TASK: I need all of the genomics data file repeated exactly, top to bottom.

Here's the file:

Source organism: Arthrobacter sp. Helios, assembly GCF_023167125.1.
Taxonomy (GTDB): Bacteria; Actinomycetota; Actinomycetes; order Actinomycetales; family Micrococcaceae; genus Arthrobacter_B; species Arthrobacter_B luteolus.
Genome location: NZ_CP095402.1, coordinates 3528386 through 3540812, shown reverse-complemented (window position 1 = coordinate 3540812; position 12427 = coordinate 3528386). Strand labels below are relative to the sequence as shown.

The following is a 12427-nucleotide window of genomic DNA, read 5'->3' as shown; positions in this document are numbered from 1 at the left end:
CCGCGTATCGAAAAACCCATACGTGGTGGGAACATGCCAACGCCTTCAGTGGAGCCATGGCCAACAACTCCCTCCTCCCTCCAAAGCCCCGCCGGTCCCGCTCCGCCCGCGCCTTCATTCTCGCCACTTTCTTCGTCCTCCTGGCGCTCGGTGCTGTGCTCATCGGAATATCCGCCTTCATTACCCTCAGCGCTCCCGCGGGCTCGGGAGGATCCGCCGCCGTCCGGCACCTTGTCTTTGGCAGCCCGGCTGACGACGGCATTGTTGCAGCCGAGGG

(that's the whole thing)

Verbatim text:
Source organism: Arthrobacter sp. Helios, assembly GCF_023167125.1.
Taxonomy (GTDB): Bacteria; Actinomycetota; Actinomycetes; order Actinomycetales; family Micrococcaceae; genus Arthrobacter_B; species Arthrobacter_B luteolus.
Genome location: NZ_CP095402.1, coordinates 3528386 through 3540812, shown reverse-complemented (window position 1 = coordinate 3540812; position 12427 = coordinate 3528386). Strand labels below are relative to the sequence as shown.

The following is a 12427-nucleotide window of genomic DNA, read 5'->3' as shown; positions in this document are numbered from 1 at the left end:
CCGCGTATCGAAAAACCCATACGTGGTGGGAACATGCCAACGCCTTCAGTGGAGCCATGGCCAACAACTCCCTCCTCCCTCCAAAGCCCCGCCGGTCCCGCTCCGCCCGCGCCTTCATTCTCGCCACTTTCTTCGTCCTCCTGGCGCTCGGTGCTGTGCTCATCGGAATATCCGCCTTCATTACCCTCAGCGCTCCCGCGGGCTCGGGAGGATCCGCCGCCGTCCGGCACCTTGTCTTTGGCAGCCCGGCTGACGACGGCATTGTTGCAGCCGAGGG